Body of New Brunswick man recovered after workplace accident in Alberta's oilsands
Patrick Poitras was operating a dozer that fell through ice at Suncor Base Plant mine
The body of a New Brunswick man who died in a workplace accident in northern Alberta earlier this week has been recovered.
Patrick Poitras, 25, of Saint-André, N.B., near Grand Falls, was operating a dozer when it fell through ice on an inactive tailings pond on Wednesday afternoon. The accident occurred at the Suncor Base Plant mine north of Fort McMurray.
The RCMP confirmed Poitras's death to his family in New Brunswick on Wednesday but had not recovered the body at the time.
Suncor said in an email early Saturday that its emergency responders recovered the body on Friday night.
"It is with great sadness and heavy hearts that we can now confirm the death of our co-worker Patrick Poitras, an employee of Christina River Construction," the statement said.
Suncor said on Friday that the recovery efforts were challenging due to the location of the accident.
According to an email from the company, the dozer was partially submerged in the pond and the material under the ice was making the recovery effort challenging.
Joey St-Amand, Poitras's uncle, said the family was notified shortly after midnight that his nephew's body had been found.
"Part of us is kind of relieved that at least the body is recovered, so we can go on with the grieving and all that," he said.
St.-Amand said the family is lucky that the recovery process to locate Poitras's body didn't continue much longer.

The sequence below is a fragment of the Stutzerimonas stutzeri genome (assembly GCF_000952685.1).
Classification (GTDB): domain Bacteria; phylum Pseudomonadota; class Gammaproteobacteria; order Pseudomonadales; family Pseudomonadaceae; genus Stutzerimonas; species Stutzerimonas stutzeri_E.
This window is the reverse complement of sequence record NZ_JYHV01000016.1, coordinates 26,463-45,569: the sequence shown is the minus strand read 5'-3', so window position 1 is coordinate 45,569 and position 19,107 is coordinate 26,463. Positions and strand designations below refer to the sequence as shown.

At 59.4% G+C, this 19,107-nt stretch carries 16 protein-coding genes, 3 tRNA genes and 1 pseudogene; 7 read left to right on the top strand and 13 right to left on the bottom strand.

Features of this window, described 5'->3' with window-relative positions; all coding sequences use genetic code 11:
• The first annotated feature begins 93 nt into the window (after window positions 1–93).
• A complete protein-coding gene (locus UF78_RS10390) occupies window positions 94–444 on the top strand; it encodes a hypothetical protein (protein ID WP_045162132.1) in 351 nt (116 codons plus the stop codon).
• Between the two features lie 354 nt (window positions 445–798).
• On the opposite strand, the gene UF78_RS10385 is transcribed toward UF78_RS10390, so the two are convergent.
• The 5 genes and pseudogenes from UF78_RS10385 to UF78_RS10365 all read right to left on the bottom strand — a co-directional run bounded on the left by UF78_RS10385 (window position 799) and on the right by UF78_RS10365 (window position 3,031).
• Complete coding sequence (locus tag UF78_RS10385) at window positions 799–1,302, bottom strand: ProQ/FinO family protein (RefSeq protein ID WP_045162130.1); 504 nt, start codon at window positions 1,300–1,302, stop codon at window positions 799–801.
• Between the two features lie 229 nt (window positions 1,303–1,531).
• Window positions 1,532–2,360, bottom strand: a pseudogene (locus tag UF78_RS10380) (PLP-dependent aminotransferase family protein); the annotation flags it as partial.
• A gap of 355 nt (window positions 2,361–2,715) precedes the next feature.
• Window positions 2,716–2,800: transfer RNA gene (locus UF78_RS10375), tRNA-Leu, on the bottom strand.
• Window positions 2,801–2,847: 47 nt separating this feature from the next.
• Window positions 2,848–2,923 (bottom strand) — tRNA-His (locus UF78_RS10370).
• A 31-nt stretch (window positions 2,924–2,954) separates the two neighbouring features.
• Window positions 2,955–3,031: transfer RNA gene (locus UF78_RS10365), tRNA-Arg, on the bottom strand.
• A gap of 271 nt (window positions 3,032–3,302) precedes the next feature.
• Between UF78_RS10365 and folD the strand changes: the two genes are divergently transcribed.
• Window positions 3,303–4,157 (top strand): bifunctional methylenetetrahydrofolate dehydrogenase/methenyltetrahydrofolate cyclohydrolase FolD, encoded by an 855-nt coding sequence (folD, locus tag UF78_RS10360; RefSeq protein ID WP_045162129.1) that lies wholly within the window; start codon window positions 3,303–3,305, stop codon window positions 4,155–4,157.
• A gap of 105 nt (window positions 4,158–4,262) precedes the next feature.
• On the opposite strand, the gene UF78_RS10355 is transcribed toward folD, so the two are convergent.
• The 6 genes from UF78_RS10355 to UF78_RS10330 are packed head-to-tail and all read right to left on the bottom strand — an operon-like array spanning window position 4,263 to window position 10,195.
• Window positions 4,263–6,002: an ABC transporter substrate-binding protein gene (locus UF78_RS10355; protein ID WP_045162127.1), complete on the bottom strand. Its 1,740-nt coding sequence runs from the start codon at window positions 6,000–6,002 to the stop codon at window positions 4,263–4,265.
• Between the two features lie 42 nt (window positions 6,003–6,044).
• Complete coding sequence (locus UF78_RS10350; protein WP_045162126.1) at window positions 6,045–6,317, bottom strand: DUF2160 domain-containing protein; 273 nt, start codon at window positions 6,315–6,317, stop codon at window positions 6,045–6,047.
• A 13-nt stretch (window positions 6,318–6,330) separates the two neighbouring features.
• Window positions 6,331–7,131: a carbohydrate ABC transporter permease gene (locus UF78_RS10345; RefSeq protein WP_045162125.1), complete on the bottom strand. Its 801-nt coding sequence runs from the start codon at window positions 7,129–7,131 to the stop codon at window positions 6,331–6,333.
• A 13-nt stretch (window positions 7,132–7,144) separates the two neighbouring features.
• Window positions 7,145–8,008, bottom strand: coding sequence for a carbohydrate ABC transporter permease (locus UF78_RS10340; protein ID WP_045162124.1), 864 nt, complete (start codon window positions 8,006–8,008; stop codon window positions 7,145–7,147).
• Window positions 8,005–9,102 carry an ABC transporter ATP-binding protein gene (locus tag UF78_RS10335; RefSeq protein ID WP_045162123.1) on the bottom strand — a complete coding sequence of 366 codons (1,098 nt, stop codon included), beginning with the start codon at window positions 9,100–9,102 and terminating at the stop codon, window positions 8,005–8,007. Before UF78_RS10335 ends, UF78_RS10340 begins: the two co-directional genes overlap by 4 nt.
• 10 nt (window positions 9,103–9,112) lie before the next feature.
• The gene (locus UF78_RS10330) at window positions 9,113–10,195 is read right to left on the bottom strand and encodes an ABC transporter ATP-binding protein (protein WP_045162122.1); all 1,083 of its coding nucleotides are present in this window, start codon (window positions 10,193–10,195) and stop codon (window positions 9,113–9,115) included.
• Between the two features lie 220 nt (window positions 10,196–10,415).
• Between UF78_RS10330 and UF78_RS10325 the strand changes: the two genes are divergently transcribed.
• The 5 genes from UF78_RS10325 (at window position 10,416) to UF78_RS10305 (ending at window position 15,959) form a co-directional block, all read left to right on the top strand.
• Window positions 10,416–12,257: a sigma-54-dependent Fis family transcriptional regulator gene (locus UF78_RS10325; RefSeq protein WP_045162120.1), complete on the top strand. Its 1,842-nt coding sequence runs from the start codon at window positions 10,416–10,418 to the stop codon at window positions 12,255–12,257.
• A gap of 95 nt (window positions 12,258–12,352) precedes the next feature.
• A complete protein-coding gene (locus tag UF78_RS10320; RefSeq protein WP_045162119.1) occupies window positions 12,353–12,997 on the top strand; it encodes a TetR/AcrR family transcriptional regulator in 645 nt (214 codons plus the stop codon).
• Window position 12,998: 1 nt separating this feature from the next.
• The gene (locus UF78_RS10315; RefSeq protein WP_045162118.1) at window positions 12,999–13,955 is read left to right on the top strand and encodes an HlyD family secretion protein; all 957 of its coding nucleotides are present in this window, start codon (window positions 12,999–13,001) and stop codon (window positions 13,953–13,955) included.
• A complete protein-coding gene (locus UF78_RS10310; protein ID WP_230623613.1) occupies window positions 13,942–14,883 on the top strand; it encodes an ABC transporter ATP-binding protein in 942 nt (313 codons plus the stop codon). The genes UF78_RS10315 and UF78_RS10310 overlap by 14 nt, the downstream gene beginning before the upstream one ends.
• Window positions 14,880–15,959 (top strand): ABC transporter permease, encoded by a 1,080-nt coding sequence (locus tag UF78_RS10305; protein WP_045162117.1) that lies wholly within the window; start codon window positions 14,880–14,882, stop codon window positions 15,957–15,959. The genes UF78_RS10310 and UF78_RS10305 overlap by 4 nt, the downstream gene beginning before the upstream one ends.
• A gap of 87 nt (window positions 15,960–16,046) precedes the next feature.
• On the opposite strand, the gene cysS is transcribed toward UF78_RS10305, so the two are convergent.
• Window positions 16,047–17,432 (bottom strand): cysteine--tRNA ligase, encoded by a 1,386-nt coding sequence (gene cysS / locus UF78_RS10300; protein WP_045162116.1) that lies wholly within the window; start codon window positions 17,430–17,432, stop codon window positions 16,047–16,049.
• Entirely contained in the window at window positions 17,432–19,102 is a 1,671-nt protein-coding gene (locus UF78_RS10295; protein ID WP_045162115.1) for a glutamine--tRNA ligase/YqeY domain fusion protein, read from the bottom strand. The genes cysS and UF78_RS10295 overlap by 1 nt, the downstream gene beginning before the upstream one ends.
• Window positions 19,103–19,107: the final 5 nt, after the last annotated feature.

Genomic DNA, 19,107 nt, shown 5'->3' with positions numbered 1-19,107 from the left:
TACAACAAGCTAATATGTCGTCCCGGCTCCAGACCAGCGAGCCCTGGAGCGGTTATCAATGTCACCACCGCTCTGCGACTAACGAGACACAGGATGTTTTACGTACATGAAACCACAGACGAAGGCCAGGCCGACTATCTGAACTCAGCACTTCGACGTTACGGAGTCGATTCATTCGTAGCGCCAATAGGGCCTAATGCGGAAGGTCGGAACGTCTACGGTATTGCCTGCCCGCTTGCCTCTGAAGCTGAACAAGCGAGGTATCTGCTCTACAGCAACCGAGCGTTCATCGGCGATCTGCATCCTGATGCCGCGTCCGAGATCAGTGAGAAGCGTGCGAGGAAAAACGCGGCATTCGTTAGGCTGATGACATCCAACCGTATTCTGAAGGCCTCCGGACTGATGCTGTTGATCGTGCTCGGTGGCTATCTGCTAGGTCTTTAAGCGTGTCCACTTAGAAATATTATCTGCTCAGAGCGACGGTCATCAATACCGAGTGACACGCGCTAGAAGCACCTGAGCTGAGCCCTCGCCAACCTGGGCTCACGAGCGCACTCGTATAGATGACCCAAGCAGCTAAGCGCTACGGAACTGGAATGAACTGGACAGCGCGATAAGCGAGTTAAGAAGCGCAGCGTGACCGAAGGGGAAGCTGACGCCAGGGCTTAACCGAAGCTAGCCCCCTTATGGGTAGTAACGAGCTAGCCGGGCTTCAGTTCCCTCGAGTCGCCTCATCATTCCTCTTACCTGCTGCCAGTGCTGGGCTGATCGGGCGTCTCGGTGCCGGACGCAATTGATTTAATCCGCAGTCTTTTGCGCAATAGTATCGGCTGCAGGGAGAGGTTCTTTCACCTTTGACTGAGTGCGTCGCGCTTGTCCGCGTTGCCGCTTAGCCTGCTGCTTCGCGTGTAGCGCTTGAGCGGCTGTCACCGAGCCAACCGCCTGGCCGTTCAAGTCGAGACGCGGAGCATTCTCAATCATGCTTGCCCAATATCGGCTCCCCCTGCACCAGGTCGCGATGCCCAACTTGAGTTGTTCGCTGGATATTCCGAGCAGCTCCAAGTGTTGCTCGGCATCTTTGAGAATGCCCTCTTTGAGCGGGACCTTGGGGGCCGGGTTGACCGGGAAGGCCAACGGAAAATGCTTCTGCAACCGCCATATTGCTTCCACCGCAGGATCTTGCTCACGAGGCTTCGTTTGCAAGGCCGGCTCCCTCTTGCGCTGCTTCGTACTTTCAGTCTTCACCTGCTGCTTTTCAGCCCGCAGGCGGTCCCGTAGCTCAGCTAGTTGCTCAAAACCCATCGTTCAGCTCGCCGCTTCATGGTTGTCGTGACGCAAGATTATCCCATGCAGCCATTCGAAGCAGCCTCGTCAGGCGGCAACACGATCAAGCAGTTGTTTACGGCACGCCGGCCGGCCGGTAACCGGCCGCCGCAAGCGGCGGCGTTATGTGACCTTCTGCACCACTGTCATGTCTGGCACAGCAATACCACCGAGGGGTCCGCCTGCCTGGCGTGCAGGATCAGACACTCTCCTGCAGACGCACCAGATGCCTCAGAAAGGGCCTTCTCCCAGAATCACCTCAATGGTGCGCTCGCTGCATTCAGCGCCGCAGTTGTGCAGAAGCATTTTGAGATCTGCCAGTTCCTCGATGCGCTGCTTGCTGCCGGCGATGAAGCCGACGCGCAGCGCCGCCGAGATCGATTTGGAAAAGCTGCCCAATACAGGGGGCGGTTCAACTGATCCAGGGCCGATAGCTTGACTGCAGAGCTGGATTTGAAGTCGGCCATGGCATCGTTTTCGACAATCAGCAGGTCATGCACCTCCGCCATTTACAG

"We all knew, inside of us we all knew — the dozer went down. He's in the cab, but nobody could confirm it."
St-Amand said the family is sticking together to help each other through the grieving process.
"We appreciate the fact that he's out, and from that point on we can continue to the other stuff."
Poitras was planning to move back home to New Brunswick to work, according to St-Amand.
He was recently home in New Brunswick for the holidays. St-Amand said he saw his nephew for the last time on Dec. 26 at a family supper.
That's when Poitras shared his plans to return home to work and that this would be his last trip out west.
"It's pretty unfair what happened. He was coming back home," St-Amand said.
"No parent, no grandparent, no uncle, no aunt wants to lose their relatives, so it's hard to swallow."
St-Amand is 15 years older than Poitras and said they are a close family, describing Poitras as more of a baby brother than a nephew.
"He has a huge, the biggest heart of gold," St-Amand said, adding that his nephew was always happy and looking to cheer everybody up.
"He had good work ethics, was loved by many people. He was a good guy."
Occupational Health and Safety and the RCMP are investigating the incident, Alberta OHS spokesperson Natasha McKenzie said Thursday.